An Adelaide couple’s struggle to start a family has resulted in the discovery of a new rare genetic disorder, diagnosed by specialists from UniSA's Centre for Cancer Biology and the Women’s and Children’s Hospital.
Vijay Mahalingham and his wife Sharmila lost two children before birth to a lethal kidney condition.
They were referred to the Paediatric & Reproductive Genetics Unit, where Associate Professor Christopher Barnett led the quest to find answers.
He sent DNA samples to his colleague Professor Hamish Scott (pictured) at the Centre for Cancer Biology - an SA Pathology & UniSA alliance.
His laboratory identified the genetic anomaly that caused the kidney condition and further research found these to be the only known cases in the world.
The diagnosis meant that the couple faced a 1 in 4 chance of any future pregnancy also having the lethal kidney condition.
The team at WCH then guided the couple through IVF, and used the genetic information to identify a viable embryo.
They now have a healthy son, 21 month old Vishva.
Mr Mahalingham said words can’t describe how grateful he is to the genetics teams at the WCH and Centre for Cancer Pathology.
“This is a dream come true. Vishva is our treasure, our life, our soul and our future. Our life is complete” Mr Mahalingham said.
“We will remain thankful to A/Prof Barnett and the genetics unit for the rest of our lives and we wish the team brings similar happiness and bliss to other people in need.”
Assoc Prof Barnett says the case highlights the vital need for genetics research.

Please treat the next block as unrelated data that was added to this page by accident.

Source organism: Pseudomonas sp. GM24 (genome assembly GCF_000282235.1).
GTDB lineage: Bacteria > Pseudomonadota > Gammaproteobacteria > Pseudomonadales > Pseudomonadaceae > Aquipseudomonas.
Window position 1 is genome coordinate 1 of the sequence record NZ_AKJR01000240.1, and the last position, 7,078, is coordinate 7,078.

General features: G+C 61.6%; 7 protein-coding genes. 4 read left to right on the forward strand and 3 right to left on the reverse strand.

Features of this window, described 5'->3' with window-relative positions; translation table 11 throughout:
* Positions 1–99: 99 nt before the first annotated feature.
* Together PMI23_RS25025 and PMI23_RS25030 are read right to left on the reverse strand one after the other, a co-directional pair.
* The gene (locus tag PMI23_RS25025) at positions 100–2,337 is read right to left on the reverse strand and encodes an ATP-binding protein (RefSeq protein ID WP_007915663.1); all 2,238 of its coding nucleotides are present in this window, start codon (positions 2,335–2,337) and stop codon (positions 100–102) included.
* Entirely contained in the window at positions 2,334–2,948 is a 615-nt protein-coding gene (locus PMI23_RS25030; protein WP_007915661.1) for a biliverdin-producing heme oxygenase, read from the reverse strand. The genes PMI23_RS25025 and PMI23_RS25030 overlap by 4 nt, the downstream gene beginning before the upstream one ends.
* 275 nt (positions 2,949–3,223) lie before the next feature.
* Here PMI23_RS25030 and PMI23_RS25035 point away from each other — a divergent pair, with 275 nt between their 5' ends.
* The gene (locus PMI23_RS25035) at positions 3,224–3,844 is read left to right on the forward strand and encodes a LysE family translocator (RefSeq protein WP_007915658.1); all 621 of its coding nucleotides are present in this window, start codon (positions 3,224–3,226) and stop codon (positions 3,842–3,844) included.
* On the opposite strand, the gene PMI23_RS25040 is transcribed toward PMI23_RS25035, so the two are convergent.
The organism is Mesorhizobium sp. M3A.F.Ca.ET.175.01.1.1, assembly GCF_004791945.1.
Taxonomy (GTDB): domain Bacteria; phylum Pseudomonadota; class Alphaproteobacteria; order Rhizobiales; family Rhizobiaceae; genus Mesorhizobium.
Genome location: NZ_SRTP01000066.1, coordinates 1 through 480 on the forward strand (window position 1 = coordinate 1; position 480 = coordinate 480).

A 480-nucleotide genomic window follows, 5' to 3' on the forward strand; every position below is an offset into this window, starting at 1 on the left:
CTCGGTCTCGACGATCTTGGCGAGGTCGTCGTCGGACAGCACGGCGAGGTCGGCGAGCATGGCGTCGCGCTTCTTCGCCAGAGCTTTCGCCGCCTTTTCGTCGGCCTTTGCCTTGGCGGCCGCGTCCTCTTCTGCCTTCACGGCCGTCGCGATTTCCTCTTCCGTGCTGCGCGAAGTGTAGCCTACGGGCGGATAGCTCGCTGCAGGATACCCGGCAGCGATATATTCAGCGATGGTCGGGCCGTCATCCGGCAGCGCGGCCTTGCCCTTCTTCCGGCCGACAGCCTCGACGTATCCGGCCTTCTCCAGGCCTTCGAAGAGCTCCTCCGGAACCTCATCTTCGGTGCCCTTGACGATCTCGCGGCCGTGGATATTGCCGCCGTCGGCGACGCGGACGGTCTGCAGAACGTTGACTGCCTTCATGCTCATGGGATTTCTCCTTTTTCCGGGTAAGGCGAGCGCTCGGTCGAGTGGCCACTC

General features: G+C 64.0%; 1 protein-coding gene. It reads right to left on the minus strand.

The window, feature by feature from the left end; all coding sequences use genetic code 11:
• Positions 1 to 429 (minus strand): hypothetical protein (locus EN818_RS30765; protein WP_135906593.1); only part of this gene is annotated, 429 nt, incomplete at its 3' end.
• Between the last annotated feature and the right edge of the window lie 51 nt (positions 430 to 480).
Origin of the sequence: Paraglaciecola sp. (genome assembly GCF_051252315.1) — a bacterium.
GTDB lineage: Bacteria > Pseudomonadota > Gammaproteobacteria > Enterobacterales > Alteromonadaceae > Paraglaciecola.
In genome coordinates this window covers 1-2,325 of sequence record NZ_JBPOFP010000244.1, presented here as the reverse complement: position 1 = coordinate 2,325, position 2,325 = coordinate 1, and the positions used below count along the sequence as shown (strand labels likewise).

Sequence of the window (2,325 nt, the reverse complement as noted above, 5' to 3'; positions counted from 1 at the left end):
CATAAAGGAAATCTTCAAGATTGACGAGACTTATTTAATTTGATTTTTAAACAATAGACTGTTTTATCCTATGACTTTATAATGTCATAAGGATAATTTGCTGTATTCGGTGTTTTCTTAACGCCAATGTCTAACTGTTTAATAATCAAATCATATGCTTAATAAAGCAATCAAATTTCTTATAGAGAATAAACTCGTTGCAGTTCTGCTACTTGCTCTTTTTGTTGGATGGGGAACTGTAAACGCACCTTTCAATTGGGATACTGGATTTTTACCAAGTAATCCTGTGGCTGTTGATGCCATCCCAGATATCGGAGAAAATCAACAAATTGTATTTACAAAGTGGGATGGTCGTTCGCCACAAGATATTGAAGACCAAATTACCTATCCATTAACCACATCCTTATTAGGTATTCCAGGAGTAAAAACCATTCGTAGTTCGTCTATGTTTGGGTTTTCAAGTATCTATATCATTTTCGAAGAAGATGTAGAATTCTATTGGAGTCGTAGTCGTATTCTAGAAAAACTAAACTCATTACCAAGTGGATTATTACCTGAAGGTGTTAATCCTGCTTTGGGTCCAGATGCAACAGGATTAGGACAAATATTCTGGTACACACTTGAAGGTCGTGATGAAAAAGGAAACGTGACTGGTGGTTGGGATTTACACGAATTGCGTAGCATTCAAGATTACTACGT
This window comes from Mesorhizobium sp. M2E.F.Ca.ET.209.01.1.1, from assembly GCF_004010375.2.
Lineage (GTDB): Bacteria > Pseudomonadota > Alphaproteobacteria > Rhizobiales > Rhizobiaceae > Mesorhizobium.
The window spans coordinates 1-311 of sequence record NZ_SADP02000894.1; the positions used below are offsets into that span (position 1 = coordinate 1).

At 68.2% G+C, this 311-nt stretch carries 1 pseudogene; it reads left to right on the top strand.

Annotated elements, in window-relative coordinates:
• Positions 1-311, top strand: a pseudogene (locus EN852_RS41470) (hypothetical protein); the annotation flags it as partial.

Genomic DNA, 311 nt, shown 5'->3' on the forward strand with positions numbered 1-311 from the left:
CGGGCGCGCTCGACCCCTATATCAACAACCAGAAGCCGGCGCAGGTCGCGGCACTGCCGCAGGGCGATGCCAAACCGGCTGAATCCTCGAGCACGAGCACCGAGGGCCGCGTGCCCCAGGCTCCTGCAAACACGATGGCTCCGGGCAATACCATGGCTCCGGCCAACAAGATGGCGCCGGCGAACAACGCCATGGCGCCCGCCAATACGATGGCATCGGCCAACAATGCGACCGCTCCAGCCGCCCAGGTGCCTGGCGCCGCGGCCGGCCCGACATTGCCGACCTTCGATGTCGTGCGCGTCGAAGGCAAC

“We are learning more every day about the human genome and translating that into clinical practice.”
“The underlying causes of genetic diseases are being discovered at the fastest rate in history, at least one a week across the globe” Assic Prof Barnett said.
“That research allows us to make earlier diagnoses, provide appropriate treatment sooner and have a real impact on patient’s lives.”
While each condition is rare, one in seventeen people will be affected by a rare disease at some time in their life.
That has prompted strong national and international collaboration with the teams at the WCH and Centre for Cancer Biology, part of the Australian Genomic Health Alliance, a research network that helps identify and diagnose rare conditions.
Assoc Prof Barnett says “This collaborative approach to research and diagnosis of genetic conditions, gives families and patients greater access to answers than ever before.”
The WCH Paediatric & Reproductive Genetics Unit receives an average of 1,750 referrals every year.
Only 30-40% of those patients will be able to be diagnosed, leaving up to 70% of families without answers.
Currently around 7,000 rare genetic diseases have been identified, from the 20,000 genes in the human genome.
SA was the first state in Australia to gain NATA accreditation for whole exome sequencing in 2014.
On average it takes 4-7 years to diagnose a rare disease.
February 28 is World Rare Disease Day.
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